David Weir struggles in Paralympic return as ‘Weirwolf’ slips to back of pack

David Weir’s Paralympic comeback got off to a challenging start as he was the last to cross the line in his T54 5,000m heat on the first day of athletics in Tokyo.

There was a first medal on the track for ParalympicsGB as Maria Lyle claimed bronze in a thrilling T35 100m final, one of several high-class sprints on the day. But it was the disappointing performance by the returning London 2012 hero Weir that caught the eye and will raise questions over his prospects in the two further events he will compete in: the 1500m, and his favoured event, the marathon.

Weir lined up in the first of two 5,000m heats, alongside his longstanding Swiss rival Marcel Hug and fellow marathon specialist, the American Daniel Romanchuk. Hug led from the off, with Romanchuk tucking in close behind, but for the opening half of the race Weir was close behind in third, apparently content with the early pace.

However, with six laps left to go, Hug – known as the Swiss Silver Bullet – suddenly pulled clear of the pack. In a new wheelchair, designed to his own specifications in conjunction with a group of engineering companies, Hug appeared to be effortlessly eating up the ground, with Romanchuk doing his best to tow in behind. Weir was unable to keep up the pace as the rest of the field dropped 10, 20, 50, 100 metres behind.

A few laps later, and with the last 1,000 metres now in sight, “the Weirwolf” had dropped to the very back of the pack, exchanging places with the Chinese racer Hu Yang, who eventually finished ahead of the 42-year-old Scot. Hug finished first and Romanchuk second with the Russian Paralympic Committee’s Alexei Bychenok the last to qualify for the final. Weir came eighth in the heat, ahead of only the German Alhassane Baldé who did not finish.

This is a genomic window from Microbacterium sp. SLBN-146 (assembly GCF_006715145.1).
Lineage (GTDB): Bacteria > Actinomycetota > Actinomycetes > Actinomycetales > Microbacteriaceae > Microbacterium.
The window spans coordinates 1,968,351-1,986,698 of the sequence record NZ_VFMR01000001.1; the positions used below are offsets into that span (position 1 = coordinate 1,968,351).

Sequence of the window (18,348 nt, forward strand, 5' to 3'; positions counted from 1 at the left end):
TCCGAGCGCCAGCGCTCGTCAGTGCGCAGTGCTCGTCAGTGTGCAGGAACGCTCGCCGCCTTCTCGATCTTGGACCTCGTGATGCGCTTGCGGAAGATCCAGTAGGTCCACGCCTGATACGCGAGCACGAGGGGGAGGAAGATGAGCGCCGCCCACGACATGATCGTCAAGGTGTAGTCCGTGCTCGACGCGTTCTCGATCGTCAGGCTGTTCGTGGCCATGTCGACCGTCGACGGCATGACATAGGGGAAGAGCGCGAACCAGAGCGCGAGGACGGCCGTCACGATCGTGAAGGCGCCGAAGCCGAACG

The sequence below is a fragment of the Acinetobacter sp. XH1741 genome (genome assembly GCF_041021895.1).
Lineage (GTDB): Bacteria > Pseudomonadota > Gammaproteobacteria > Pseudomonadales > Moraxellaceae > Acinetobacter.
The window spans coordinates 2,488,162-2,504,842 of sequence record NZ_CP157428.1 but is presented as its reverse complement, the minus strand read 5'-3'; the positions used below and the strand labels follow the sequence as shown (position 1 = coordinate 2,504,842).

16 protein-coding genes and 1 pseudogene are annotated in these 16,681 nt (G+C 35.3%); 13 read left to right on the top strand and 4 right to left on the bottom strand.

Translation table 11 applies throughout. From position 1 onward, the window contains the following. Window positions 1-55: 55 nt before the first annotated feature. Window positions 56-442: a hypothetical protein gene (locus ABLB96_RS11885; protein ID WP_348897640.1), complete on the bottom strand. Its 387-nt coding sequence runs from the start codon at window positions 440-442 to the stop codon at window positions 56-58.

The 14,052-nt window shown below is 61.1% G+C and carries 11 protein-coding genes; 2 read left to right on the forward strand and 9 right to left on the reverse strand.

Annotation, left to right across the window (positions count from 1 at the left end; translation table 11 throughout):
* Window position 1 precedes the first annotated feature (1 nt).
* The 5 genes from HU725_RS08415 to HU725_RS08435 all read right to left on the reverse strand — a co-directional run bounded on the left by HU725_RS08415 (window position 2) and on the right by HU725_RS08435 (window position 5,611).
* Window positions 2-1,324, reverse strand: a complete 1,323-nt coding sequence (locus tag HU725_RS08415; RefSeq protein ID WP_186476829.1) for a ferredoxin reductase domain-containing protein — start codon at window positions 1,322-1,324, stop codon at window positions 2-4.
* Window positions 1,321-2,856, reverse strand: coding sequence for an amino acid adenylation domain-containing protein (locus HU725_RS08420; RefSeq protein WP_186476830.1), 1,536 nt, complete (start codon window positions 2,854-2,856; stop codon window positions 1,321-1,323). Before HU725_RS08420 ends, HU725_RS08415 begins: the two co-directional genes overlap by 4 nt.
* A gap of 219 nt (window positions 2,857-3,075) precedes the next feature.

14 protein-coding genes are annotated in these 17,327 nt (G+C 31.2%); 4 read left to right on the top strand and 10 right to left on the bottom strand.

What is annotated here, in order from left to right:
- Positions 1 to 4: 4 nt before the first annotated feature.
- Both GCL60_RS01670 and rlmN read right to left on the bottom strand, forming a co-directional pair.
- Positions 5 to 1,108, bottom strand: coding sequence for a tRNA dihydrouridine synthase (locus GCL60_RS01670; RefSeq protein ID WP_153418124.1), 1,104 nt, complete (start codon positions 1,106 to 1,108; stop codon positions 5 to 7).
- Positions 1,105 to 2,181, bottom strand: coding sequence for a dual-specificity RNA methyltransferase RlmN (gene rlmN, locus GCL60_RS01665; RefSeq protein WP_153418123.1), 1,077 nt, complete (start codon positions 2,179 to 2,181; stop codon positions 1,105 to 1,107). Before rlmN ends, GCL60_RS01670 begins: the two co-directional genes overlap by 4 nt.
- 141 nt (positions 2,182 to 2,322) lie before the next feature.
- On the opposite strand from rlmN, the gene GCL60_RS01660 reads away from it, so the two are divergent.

Weir did not stop to talk to the media on the way out of the race, broadcasters Channel 4 included, and he was likely deeply unhappy with the outcome, especially against Hug, whom he had so successfully outmanoeuvred in the early years of the last decade, particularly in London. It is also likely, however, that Weir was conserving energy for the challenges to come. The 1500m final is on Tuesday, while the marathon closes out the Games on Sunday 5 September.

Weir retired from international competition in 2016 after the Rio Games with an attack on British Athletics, who he labelled “a joke” for their lack of support following a dispute with coach Jenni Banks. In 2018, however, he said he wanted to return to the marathon and this year added a return to the track too, after a successful Grand Prix in Switzerland.

Lyle said her bronze had been the result of “five years hard work” and that a medal in the T35 100m was “more than I could ask for”, after she finished in 14.18sec. The 21-year-old from Dunbar came third behind Isis Holt of Australia and China’s Zhou Xia, who set a new world record in the event of 13 seconds flat.

There were more sprinting world records too, two of them from the same man as the US’s T37 sensation Nick Mayhugh set a new benchmark in the 100m in both qualifying and the final, where he was clocked at 10.95sec. The T35 and 37 classifications are for athletes with coordination impairments and include those who have cerebral palsy.

Brazilian Petrúcio Ferreira dos Santos set a new Paralympic record in the T47 100m of 10.53sec.